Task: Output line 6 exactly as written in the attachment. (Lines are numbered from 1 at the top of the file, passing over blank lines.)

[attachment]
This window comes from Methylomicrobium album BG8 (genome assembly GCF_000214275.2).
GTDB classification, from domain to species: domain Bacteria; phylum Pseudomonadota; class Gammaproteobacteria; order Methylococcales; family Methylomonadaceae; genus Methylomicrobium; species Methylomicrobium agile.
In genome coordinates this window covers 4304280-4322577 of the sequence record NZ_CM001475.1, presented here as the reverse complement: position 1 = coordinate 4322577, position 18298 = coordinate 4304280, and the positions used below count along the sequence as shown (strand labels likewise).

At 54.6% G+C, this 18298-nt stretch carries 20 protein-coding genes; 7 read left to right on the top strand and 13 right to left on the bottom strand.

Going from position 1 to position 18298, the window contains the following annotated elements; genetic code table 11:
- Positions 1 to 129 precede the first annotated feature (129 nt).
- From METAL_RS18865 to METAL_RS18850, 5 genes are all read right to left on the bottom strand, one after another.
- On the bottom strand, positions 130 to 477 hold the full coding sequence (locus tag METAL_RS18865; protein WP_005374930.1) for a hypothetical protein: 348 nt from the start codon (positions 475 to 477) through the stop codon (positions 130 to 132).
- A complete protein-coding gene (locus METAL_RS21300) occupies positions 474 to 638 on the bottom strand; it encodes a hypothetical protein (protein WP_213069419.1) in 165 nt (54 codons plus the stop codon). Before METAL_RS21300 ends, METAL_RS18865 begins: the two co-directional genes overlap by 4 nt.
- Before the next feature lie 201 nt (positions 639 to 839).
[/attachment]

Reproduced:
- Positions 1 to 129 precede the first annotated feature (129 nt).